November 7, 2018 / 5:47 AM / 10 days ago

How a Democratic U.S. House could alter foreign policy

WASHINGTON (Reuters) - Democrats will use their new majority in the U.S. House of Representatives to reverse what they see as a hands-off approach by Republicans toward President Donald Trump’s foreign policy, and push for tougher dealings with Russia, Saudi Arabia and North Korea.

A rainbow forms over the U.S. Capitol as evening sets on midterm Election Day in Washington, U.S. November 6, 2018. REUTERS/Jonathan Ernst

Representative Eliot Engel, the Democrat in line to head the House Foreign Affairs Committee, said they may also seek congressional authorization for the use of military force in places like Iraq and Syria. But on some hot-button areas, like China and Iran, he acknowledged there was little they could do to change the status quo.

As the majority party, Democrats will decide what legislation is considered in the House and have a bigger role in setting spending policy and writing legislation.

“I don’t think we should challenge something just because it’s put forth by the administration, but I do think we have an obligation to review policies and do oversight,” Engel told Reuters in a telephone interview.

Since they must still work with a Republican-controlled Senate to pass any bills, the Democratic majority’s greatest influence will be oversight, the ability to call hearings and, if necessary, subpoena witnesses, as they lead committees like Foreign Affairs as well as Armed Services and Intelligence.

HOW DO THE DEMOCRATS SEE RUSSIA?

Democrats plan Russia-related investigations, such as a probe of possible business ties and conflicts of interest between Trump and Russia.

From a policy perspective, a Democratic-led House will push to punish Russia for interference in U.S. elections and activities including its aggression in Ukraine and involvement in the Syrian civil war.

The House could push for more sanctions, including measures targeting new Russian sovereign debt. It could also try to pressure Trump to enact all of the sanctions in a sweeping bill he reluctantly signed into law in August 2017.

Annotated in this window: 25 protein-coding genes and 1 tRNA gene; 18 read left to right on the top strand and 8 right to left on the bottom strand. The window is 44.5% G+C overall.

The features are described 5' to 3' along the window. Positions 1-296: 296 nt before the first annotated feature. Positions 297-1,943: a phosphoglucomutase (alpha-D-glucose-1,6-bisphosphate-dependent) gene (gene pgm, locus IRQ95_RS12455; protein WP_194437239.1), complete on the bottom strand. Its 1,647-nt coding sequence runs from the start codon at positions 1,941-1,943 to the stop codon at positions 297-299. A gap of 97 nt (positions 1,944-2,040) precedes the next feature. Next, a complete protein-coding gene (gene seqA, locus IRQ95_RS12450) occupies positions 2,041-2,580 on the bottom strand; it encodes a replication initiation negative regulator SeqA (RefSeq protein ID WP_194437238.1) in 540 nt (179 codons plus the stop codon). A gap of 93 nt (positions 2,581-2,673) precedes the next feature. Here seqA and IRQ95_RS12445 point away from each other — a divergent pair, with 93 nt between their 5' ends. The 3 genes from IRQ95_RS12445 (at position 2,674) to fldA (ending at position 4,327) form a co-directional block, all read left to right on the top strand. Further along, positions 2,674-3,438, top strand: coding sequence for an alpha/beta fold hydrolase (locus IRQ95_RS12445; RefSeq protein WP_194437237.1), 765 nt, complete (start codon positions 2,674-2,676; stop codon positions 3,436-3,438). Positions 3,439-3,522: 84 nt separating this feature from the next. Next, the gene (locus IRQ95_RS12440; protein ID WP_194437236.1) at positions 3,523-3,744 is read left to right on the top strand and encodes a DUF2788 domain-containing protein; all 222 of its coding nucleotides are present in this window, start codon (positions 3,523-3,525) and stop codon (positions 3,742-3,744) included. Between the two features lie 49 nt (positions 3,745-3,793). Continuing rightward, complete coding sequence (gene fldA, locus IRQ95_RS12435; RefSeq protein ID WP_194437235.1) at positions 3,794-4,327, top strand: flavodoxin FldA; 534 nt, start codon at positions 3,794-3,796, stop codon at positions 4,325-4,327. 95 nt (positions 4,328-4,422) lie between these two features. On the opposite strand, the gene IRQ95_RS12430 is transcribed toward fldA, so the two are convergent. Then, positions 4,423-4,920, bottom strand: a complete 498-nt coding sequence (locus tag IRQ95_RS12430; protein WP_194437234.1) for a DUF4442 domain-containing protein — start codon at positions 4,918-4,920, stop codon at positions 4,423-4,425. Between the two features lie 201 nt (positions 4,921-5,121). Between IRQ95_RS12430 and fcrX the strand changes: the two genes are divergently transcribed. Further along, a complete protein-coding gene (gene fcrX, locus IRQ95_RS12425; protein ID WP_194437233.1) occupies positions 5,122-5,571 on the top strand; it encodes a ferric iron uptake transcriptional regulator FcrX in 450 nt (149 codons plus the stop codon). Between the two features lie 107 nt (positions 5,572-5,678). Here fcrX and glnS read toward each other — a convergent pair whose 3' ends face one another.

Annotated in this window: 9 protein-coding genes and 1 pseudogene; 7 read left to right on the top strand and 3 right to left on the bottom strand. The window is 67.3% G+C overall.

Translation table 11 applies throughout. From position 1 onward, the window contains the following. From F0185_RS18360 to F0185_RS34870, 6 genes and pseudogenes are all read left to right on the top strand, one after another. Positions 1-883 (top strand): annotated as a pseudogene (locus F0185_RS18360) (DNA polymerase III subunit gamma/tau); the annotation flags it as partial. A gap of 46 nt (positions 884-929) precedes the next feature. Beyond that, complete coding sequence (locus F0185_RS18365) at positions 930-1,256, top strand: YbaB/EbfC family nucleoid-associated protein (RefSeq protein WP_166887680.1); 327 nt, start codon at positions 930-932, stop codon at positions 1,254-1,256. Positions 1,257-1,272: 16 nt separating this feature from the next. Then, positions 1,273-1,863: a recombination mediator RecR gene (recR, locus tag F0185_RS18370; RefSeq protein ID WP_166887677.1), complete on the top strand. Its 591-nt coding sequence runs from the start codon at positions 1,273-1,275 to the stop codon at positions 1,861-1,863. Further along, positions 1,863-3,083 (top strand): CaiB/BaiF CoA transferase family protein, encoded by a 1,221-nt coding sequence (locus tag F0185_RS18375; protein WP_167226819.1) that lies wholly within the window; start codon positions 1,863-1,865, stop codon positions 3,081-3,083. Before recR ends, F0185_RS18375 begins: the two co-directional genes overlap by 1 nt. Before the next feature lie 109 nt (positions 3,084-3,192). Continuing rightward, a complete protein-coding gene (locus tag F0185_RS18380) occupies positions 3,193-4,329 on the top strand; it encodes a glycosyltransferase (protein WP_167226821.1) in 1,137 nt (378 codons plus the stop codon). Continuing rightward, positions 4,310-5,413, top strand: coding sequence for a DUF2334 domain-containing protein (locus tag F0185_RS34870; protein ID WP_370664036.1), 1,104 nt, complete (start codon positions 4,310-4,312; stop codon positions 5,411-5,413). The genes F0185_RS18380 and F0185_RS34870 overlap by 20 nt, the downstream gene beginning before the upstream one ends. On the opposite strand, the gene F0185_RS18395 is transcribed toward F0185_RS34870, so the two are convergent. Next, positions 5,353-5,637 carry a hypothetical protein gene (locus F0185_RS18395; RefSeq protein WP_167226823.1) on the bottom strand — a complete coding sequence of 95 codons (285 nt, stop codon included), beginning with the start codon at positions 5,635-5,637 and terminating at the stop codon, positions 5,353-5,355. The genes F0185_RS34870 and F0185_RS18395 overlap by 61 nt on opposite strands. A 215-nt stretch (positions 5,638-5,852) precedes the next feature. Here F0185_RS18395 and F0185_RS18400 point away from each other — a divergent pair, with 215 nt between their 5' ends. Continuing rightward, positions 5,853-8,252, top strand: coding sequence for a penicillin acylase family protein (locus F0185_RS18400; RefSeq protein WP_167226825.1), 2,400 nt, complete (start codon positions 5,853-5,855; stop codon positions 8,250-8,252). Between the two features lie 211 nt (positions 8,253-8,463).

Members of Congress have also vowed to push harder, using subpoenas if necessary, to obtain information about Trump’s summit last summer with Russian President Vladimir Putin. The White House has released few details about the meeting.

“It’s ludicrous that there could be such a high-level meeting between the two leaders and Congress should be in the dark about it,” Engel said.

He said the issue of Russia’s interference in the 2016 election “hasn’t been at all resolved.”

WILL KHASHOGGI’S KILLING INFLUENCE SAUDI TIES?

The furor over the death of journalist Jamal Khashoggi at the Saudi consulate in Istanbul has added to lawmakers’ frustration with Saudi Arabia over the war in Yemen and human rights.

A Democratic-led House could vote on legislation to block arms deals with Riyadh, make it difficult to win congressional approval of a nuclear energy deal and consider a measure to stop U.S. aircraft refueling and other support for the campaign in Yemen.

While Engel still views Saudi Arabia as a counterweight to Iran’s influence in the Middle East, he said Washington must demand more. “If the Saudis want our support, then they have to address some of the things that concern us,” he said.